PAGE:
– Leona Maruyama (‘17)

Featured Image by Hannah Kim (’19)

SJL Controversy: At a Crossroads Between Love and Hate

The latest controversy of KIS: Social Justice League. What are the various student viewpoints, and what should we really be focusing on? How much of it is justified? Follow Blueprint on a much-needed debate.


Cover Image: A poster hung in KIS, originally reading “Gender is a spectrum, not a binary”, has been ripped to read “Gender is a binary”. 

When Sara Kim (‘18) opened her locker thoughtlessly on an average Thursday afternoon, a piece of paper floated out. It read “feminazi bitch”. The words were typed up, and she found an identical note the following day. They were referring to her activism with her club, Social Justice League (SJL), which had been campaigning for women’s and LGBTQ rights in the school throughout the previous week. Some of their posters were found with the word “nazi” written on them, or deliberate cuts and snips. A few students made their dissent public through Snapchat, and Sara even received threats to take the posters down. A peculiar, negative current filled the KIS hallways as the controversy continued to gather student attention. And all this during the KIS “Random Acts of Kindness” week.

The issue concerned me, as someone with no involvement in putting up the posters. Not because the pro-feminism and LGBTQ movements had met disagreement, or because some people found the activism to be “lame”- these things were to be expected. It was rather because a few students had chosen to actively display their opposition in aggressive methods. I’m not sure if I was surprised, but I do know that not too long ago, I had been watching news stories of racial hate crimes in the U.S., with vandalized cars and ridicule of the “Black Lives Matter” movement. The detached, seemingly far-away issues formed a haunting reflection with what was happening in the very hallways that I roam daily. I wondered what could drive an active choice to hate.

It had to be more than just an eye roll, more than just a whisper of dissent. It had to be vandalism, threats, and personal attacks. It had to have been caused by something more than “this is lame”- it had to either have stemmed from a problem involving personal relations with SJL members or a legitimate disbelief in women’s or LGBTQ rights. It could have been both.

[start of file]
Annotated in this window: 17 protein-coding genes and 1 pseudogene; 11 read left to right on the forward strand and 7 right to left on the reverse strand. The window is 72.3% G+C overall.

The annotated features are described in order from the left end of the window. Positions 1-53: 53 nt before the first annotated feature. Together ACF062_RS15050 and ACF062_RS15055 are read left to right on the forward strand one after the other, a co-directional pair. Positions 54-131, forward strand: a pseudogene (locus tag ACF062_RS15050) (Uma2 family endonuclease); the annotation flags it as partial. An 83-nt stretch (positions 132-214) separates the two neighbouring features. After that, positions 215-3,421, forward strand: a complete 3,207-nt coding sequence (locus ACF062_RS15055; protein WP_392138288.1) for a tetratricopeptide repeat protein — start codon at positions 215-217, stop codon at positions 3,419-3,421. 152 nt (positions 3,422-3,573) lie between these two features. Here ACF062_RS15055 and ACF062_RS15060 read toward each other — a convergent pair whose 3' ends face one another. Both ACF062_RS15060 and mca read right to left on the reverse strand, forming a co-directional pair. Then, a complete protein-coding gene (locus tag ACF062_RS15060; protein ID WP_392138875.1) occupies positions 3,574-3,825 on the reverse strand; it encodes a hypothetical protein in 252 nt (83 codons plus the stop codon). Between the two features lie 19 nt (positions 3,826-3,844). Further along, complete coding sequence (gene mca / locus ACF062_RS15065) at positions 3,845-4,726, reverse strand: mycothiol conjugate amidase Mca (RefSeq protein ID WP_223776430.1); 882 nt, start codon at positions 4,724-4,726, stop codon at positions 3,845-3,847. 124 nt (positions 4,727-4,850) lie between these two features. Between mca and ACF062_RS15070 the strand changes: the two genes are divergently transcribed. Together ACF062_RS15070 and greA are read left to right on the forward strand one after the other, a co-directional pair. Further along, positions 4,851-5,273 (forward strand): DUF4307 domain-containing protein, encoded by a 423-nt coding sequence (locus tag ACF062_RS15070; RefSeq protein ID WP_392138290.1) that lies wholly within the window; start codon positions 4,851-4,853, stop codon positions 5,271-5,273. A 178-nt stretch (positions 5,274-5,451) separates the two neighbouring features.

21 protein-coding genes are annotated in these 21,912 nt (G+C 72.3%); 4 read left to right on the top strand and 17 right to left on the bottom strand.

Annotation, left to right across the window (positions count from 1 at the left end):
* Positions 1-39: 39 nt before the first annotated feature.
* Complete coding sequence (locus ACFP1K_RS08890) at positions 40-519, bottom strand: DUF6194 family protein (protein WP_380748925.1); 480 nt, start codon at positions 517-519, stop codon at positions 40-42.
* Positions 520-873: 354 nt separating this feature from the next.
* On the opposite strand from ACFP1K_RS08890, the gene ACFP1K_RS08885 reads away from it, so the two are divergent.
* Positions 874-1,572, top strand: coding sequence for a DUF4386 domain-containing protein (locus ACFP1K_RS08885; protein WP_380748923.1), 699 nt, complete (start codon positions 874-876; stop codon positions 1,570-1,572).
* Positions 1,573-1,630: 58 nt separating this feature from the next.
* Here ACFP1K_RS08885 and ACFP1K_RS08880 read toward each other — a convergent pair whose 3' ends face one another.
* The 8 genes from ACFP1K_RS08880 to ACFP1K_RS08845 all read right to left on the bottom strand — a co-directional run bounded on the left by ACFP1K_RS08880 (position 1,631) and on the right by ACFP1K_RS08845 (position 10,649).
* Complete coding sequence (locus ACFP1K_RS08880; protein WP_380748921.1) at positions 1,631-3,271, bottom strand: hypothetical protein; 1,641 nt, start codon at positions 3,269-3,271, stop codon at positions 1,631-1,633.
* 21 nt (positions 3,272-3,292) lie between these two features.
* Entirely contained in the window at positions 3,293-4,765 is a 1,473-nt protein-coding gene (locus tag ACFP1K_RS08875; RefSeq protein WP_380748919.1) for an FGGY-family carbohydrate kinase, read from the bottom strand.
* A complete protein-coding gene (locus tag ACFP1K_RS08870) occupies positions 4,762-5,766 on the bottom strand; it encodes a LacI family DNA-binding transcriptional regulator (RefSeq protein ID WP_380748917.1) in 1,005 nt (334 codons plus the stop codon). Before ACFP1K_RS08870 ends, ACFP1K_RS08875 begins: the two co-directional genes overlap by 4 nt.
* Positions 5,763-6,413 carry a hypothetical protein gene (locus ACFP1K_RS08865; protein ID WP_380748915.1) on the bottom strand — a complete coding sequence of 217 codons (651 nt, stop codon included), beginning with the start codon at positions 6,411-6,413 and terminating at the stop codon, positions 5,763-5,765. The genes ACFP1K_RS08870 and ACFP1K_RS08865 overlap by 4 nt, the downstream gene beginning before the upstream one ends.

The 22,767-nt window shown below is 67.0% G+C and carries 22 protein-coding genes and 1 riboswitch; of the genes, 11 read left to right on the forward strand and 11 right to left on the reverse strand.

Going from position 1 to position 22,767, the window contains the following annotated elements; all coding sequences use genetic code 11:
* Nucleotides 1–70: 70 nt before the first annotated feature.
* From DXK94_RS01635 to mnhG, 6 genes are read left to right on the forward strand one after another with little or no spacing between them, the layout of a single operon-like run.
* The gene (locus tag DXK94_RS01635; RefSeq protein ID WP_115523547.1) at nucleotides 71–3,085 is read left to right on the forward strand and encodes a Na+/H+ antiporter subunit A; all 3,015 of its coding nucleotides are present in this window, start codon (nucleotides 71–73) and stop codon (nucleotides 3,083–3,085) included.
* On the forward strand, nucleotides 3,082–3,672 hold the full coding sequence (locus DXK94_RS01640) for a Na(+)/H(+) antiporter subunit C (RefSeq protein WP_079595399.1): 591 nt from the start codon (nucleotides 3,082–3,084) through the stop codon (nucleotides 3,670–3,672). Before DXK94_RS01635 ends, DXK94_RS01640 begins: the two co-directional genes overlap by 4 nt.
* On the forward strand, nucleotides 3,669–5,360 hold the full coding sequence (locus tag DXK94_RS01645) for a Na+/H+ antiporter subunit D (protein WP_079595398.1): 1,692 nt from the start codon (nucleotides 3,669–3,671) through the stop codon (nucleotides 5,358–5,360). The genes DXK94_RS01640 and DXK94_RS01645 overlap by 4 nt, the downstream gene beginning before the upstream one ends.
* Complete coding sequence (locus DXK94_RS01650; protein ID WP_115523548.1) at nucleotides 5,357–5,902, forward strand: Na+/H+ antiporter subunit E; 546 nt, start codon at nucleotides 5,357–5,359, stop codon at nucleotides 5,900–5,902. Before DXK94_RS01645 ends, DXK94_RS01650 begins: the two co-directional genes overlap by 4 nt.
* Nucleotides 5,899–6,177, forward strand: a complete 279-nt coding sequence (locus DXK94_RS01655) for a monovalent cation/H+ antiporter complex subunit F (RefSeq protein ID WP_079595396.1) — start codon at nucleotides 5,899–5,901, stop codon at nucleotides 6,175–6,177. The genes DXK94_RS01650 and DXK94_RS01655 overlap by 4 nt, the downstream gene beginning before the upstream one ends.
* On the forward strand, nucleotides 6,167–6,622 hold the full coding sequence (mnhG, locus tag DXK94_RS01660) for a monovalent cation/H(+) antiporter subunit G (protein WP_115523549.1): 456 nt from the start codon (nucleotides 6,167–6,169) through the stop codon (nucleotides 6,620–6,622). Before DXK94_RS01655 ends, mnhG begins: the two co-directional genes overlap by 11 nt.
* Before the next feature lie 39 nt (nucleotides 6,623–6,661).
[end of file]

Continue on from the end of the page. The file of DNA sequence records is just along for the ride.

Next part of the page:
It’s okay to disagree. Perspectives matter. Especially in a comparatively conservative society, LGBTQ rights (more so than feminism) can be a controversial subject. But finding the notion of queer sexualities to be difficult to accept is different from actively pitting themselves against the inclusion movement- then it ceases to be a perspective, and becomes hate. Hate is not a perspective.

As much as I hold my personal beliefs that the fight for LGBTQ rights is not a debatable fight like democrat versus republican, and rather a fight of acceptance against discrimination, I understand that different upbringings lead to a different level of comfort regarding the issue. As I gathered the opinions of different KIS students (all anonymous for the purposes of this article), I realized that many viewed the plastered visuals of SJL’s posters as attempting to shove the issue into uneasy faces, or that it is belittling for those who do not follow SJL’s agenda to be called “ignorant”. I think the line is difficult to draw, but it is definitely there: it is ignorant to make no attempts at sympathizing and to blatantly disregard the existence of the queer community, and it is hateful to slur- it is neither ignorant nor hateful to attempt but fail to sympathize with the queer community and yet accept that some people are passionate about this cause and will take action.

Multiple KIS students also raised more constructive criticism about the club’s activism. The first was that the posters are largely ineffective. Some people thought that the decorations only served to irritate people of a neutral position on the issue, or that they failed to change the minds of those who had opposing viewpoints. Some voices raised concern about how not all the club members were given equal recognition for the work, or that the members did not have much voice in contributing to the decisions of the club. The biggest thing I noticed was that not everyone understood the posters to begin with- some slogans, such as “I am bi, you’re the one that’s confused” or “gender is a spectrum, not a binary” only stirred confusion among people who did not actively follow the queer movement and so did not understand what the slogans were supposed to mean. Some people thought that no group in KIS opposed feminism or gay rights in the first place, and therefore that SJL did not serve much of a purpose.

In the past, I may have agreed with the last point to some extent- until the controversy around SJL proved that it was clearly untrue. I also consider the issues regarding club management to be outside the scope of this article. But the other points all seem to point to a common theme: education. If ignorance is the obstacle, education is the logical vehicle for resolve. I agree that the posters did not have the power to change hard-held opinions, but they can get simple messages across, such as the fact that feminism is defined by the movement for gender equality, which makes being a feminist mutually exclusive from being a feminazi (who believes in the dominance of women). The decorations also provide a general atmosphere of positivity and acceptance, which is undeniably a benefit for the school as a community. The confusion that the posters created illustrates the problem caused when education is partially overlooked.